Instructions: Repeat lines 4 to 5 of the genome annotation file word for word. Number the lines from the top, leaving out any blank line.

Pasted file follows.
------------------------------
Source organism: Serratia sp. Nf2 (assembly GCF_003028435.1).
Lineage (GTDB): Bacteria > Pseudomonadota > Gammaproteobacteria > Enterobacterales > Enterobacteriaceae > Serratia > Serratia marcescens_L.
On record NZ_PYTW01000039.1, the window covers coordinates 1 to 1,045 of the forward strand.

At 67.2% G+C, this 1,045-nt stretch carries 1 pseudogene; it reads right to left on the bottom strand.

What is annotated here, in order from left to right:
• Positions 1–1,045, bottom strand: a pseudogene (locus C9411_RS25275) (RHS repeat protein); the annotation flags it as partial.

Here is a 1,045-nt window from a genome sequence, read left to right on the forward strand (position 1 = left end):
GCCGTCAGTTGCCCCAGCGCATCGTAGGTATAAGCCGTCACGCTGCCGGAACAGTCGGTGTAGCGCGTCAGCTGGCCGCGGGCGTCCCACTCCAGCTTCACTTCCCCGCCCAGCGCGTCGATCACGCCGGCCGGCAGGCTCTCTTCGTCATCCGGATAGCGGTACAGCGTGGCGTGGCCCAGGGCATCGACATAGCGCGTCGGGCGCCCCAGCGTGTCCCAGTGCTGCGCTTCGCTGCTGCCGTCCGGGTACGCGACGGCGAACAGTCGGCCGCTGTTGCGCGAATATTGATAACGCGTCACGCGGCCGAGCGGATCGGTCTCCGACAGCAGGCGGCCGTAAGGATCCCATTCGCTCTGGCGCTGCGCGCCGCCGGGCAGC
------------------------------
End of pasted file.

At 67.2% G+C, this 1,045-nt stretch carries 1 pseudogene; it reads right to left on the bottom strand.

What is annotated here, in order from left to right: